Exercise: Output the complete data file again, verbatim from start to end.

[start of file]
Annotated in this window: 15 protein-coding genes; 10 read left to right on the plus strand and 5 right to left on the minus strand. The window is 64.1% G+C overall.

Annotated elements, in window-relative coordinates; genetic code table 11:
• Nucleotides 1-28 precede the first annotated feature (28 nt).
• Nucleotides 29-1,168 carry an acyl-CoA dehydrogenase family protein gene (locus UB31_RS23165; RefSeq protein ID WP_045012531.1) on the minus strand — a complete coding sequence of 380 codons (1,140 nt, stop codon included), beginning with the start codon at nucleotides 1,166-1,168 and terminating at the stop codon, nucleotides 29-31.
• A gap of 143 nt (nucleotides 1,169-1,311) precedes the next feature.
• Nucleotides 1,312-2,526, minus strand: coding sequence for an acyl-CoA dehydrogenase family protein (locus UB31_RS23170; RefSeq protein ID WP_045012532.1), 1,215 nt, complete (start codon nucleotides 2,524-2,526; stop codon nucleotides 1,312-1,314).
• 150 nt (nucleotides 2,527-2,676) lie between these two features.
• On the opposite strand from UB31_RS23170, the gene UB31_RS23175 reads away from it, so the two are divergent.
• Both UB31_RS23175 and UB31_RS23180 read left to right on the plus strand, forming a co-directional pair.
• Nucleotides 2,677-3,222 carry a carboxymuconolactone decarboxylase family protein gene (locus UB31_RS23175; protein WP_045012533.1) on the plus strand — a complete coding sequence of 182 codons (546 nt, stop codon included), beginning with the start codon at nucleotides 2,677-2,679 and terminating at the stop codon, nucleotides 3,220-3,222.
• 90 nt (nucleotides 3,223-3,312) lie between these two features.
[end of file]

Annotated in this window: 15 protein-coding genes; 10 read left to right on the plus strand and 5 right to left on the minus strand. The window is 64.1% G+C overall.

Annotated elements, in window-relative coordinates; genetic code table 11:
• Nucleotides 1-28 precede the first annotated feature (28 nt).
• Nucleotides 29-1,168 carry an acyl-CoA dehydrogenase family protein gene (locus UB31_RS23165; RefSeq protein ID WP_045012531.1) on the minus strand — a complete coding sequence of 380 codons (1,140 nt, stop codon included), beginning with the start codon at nucleotides 1,166-1,168 and terminating at the stop codon, nucleotides 29-31.
• A gap of 143 nt (nucleotides 1,169-1,311) precedes the next feature.
• Nucleotides 1,312-2,526, minus strand: coding sequence for an acyl-CoA dehydrogenase family protein (locus UB31_RS23170; RefSeq protein ID WP_045012532.1), 1,215 nt, complete (start codon nucleotides 2,524-2,526; stop codon nucleotides 1,312-1,314).
• 150 nt (nucleotides 2,527-2,676) lie between these two features.
• On the opposite strand from UB31_RS23170, the gene UB31_RS23175 reads away from it, so the two are divergent.
• Both UB31_RS23175 and UB31_RS23180 read left to right on the plus strand, forming a co-directional pair.
• Nucleotides 2,677-3,222 carry a carboxymuconolactone decarboxylase family protein gene (locus UB31_RS23175; protein WP_045012533.1) on the plus strand — a complete coding sequence of 182 codons (546 nt, stop codon included), beginning with the start codon at nucleotides 2,677-2,679 and terminating at the stop codon, nucleotides 3,220-3,222.
• 90 nt (nucleotides 3,223-3,312) lie between these two features.